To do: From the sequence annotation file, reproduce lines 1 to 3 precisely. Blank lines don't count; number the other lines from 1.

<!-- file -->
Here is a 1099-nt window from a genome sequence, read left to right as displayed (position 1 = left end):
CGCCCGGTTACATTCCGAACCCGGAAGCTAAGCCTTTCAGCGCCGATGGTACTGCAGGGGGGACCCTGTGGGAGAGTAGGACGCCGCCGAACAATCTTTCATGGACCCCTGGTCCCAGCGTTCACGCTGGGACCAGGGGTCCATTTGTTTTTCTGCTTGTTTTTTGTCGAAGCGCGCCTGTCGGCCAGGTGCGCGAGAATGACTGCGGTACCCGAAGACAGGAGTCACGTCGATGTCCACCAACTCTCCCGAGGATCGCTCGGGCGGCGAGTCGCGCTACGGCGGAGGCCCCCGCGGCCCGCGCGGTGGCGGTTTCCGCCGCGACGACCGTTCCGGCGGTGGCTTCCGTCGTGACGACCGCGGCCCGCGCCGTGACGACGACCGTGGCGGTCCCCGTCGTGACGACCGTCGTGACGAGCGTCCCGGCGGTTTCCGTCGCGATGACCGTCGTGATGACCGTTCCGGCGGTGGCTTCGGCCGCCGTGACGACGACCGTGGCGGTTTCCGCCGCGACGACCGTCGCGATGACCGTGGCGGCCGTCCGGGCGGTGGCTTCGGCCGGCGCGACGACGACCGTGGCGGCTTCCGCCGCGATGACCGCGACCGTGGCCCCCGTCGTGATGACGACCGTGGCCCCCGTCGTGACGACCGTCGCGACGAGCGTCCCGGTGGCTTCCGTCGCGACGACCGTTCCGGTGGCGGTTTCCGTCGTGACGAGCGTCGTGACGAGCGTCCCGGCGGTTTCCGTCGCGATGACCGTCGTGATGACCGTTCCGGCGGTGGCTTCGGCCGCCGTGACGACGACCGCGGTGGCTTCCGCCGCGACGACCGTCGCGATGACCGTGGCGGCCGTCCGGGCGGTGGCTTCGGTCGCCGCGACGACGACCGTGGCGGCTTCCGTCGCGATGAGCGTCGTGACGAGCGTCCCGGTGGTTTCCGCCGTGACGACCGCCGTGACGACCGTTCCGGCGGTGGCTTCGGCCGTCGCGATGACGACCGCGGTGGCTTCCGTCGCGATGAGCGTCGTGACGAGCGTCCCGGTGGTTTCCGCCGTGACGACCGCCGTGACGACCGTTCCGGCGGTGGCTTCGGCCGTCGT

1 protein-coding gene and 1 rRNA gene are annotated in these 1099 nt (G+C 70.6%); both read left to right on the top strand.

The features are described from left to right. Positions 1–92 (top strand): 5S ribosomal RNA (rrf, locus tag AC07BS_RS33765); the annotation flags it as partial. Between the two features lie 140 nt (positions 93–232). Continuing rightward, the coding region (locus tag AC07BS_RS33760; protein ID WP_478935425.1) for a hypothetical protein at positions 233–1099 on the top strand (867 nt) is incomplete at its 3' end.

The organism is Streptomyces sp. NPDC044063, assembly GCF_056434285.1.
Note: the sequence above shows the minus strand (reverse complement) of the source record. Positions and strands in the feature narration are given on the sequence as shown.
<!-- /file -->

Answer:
Here is a 1099-nt window from a genome sequence, read left to right as displayed (position 1 = left end):
CGCCCGGTTACATTCCGAACCCGGAAGCTAAGCCTTTCAGCGCCGATGGTACTGCAGGGGGGACCCTGTGGGAGAGTAGGACGCCGCCGAACAATCTTTCATGGACCCCTGGTCCCAGCGTTCACGCTGGGACCAGGGGTCCATTTGTTTTTCTGCTTGTTTTTTGTCGAAGCGCGCCTGTCGGCCAGGTGCGCGAGAATGACTGCGGTACCCGAAGACAGGAGTCACGTCGATGTCCACCAACTCTCCCGAGGATCGCTCGGGCGGCGAGTCGCGCTACGGCGGAGGCCCCCGCGGCCCGCGCGGTGGCGGTTTCCGCCGCGACGACCGTTCCGGCGGTGGCTTCCGTCGTGACGACCGCGGCCCGCGCCGTGACGACGACCGTGGCGGTCCCCGTCGTGACGACCGTCGTGACGAGCGTCCCGGCGGTTTCCGTCGCGATGACCGTCGTGATGACCGTTCCGGCGGTGGCTTCGGCCGCCGTGACGACGACCGTGGCGGTTTCCGCCGCGACGACCGTCGCGATGACCGTGGCGGCCGTCCGGGCGGTGGCTTCGGCCGGCGCGACGACGACCGTGGCGGCTTCCGCCGCGATGACCGCGACCGTGGCCCCCGTCGTGATGACGACCGTGGCCCCCGTCGTGACGACCGTCGCGACGAGCGTCCCGGTGGCTTCCGTCGCGACGACCGTTCCGGTGGCGGTTTCCGTCGTGACGAGCGTCGTGACGAGCGTCCCGGCGGTTTCCGTCGCGATGACCGTCGTGATGACCGTTCCGGCGGTGGCTTCGGCCGCCGTGACGACGACCGCGGTGGCTTCCGCCGCGACGACCGTCGCGATGACCGTGGCGGCCGTCCGGGCGGTGGCTTCGGTCGCCGCGACGACGACCGTGGCGGCTTCCGTCGCGATGAGCGTCGTGACGAGCGTCCCGGTGGTTTCCGCCGTGACGACCGCCGTGACGACCGTTCCGGCGGTGGCTTCGGCCGTCGCGATGACGACCGCGGTGGCTTCCGTCGCGATGAGCGTCGTGACGAGCGTCCCGGTGGTTTCCGCCGTGACGACCGCCGTGACGACCGTTCCGGCGGTGGCTTCGGCCGTCGT

1 protein-coding gene and 1 rRNA gene are annotated in these 1099 nt (G+C 70.6%); both read left to right on the top strand.